BOOKS
November 6, 2005 | Jack Miles, Jack Miles is senior advisor to the president of the J. Paul Getty Trust.
IN Henry James' "The Turn of the Screw," the narrator, a governess secretly drawn to her employer, is tormented by Flora and Miles, a pair of precocious but evil children entrusted to her care. Their uncanny corruption, she realizes with mounting horror, is due to their possession by the ghosts of two disgraced servants from the household's recent past.
ENTERTAINMENT
October 11, 2005 | Susan Salter Reynolds, Times Staff Writer
The Man Booker Prize, the world's most prestigious award for new fiction, was awarded here Monday to Irish writer and critic John Banville. In a closed news conference prior to a gala dinner at London's historic Guildhall, the five Booker judges said their decision to honor Banville's "The Sea" followed "an extraordinarily closely contested last round in which judges felt the level of the short-listed novels was as high as it had ever been."
TRAVEL
April 25, 2004 | Christopher Reynolds, Times Staff Writer
Prague Pictures: Portraits of a City; John Banville; Bloomsbury: 240 pp., $16.95 * Even seen through the clearest lens, Prague looks murky and quirky: home to perhaps the most beloved bridge in Europe (the 14th century Charles); inspiration to author and master of alienation Franz Kafka; and launching pad for a playwright whose works took him first to prison and then to the presidency (Vaclav Havel) of the Czech Republic.
BOOKS
March 4, 2001 | JONATHAN LEVI, Jonathan Levi is a contributing writer to Book Review
Nothing in the theater is more terrifying in the eyes of the audience than when an actor forgets his lines. Nothing. Not a missed lighting cue nor a popped bodice. Even the onstage death of one of the singers at the Metropolitan Opera during a performance of "The Makropoulos Affair" a few years ago was merely horrible. At the start of Irish writer John Banville's latest novel, "Eclipse," hero Alexander Cleave, famous thespian, feels this particular terror and thrill.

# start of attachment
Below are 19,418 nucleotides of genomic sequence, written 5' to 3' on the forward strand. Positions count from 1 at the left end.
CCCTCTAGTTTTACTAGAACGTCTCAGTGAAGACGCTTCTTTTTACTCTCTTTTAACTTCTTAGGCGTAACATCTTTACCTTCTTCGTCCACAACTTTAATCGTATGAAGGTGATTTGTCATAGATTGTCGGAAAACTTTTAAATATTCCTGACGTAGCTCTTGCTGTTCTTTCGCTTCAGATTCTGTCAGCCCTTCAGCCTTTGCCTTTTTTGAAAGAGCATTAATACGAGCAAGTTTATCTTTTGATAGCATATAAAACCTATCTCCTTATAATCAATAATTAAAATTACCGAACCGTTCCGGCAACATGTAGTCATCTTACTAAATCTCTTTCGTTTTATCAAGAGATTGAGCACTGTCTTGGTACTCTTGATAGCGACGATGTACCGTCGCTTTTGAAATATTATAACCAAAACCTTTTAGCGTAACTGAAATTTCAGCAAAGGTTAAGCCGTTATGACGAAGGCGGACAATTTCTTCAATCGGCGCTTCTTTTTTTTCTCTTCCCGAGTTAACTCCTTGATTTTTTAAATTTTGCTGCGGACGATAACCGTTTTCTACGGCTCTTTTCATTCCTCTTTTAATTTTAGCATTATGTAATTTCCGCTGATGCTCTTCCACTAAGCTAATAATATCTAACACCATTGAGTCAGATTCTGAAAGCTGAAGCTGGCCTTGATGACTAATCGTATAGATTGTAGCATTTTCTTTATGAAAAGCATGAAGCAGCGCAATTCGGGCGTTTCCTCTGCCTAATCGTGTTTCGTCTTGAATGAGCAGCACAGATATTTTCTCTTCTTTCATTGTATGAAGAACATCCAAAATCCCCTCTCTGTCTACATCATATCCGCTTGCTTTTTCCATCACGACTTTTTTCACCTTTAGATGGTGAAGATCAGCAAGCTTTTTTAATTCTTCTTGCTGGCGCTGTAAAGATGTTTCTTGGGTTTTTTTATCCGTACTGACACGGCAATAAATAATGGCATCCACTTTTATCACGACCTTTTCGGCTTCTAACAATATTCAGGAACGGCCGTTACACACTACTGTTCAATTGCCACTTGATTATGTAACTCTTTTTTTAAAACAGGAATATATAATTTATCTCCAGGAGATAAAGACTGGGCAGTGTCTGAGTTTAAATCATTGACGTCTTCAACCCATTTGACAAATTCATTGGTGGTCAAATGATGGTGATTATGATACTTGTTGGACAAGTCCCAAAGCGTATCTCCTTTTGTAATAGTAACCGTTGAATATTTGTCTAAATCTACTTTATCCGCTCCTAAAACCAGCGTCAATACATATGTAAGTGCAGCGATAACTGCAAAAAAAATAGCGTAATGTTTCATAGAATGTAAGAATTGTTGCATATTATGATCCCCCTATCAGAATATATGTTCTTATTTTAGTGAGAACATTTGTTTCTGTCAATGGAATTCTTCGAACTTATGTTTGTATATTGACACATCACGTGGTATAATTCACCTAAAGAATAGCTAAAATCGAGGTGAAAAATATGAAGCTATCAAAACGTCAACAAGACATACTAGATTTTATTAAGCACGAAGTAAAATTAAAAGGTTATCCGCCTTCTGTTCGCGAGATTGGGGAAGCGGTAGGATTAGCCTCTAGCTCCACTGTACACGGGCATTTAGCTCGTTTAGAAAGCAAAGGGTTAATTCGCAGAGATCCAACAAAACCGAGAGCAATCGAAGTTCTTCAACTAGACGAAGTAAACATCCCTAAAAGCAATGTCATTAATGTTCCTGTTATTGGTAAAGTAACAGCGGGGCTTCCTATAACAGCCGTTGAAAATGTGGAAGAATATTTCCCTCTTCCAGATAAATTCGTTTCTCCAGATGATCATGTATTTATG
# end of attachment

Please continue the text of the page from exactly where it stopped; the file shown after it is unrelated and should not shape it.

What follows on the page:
BOOKS
November 6, 2005 | Jack Miles, Jack Miles is senior advisor to the president of the J. Paul Getty Trust.
IN Henry James' "The Turn of the Screw," the narrator, a governess secretly drawn to her employer, is tormented by Flora and Miles, a pair of precocious but evil children entrusted to her care. Their uncanny corruption, she realizes with mounting horror, is due to their possession by the ghosts of two disgraced servants from the household's recent past.
BOOKS
June 8, 2003 | Jack Miles, Jack Miles, senior advisor to the president at the J. Paul Getty Trust, is the author of "Christ: A Crisis in the Life of God."
Of a certain kind of soprano, it is said in tones of reverence tinged with pity that she never draws attention to her voice but always subordinates it to the requirements of the score. The tinge of pity comes from the fact that such a soprano is always of the second rank. One can no more ask a Wagnerian prima diva like Jane Eaglen not to draw attention to her voice than one can ask Shaquille O'Neal not to draw attention to his size. So it is with the prose style of John Banville in "Shroud."
BOOKS
March 4, 2001 | JONATHAN LEVI, Jonathan Levi is a contributing writer to Book Review
Nothing in the theater is more terrifying in the eyes of the audience than when an actor forgets his lines. Nothing. Not a missed lighting cue nor a popped bodice. Even the onstage death of one of the singers at the Metropolitan Opera during a performance of "The Makropoulos Affair" a few years ago was merely horrible. At the start of Irish writer John Banville's latest novel, "Eclipse," hero Alexander Cleave, famous thespian, feels this particular terror and thrill.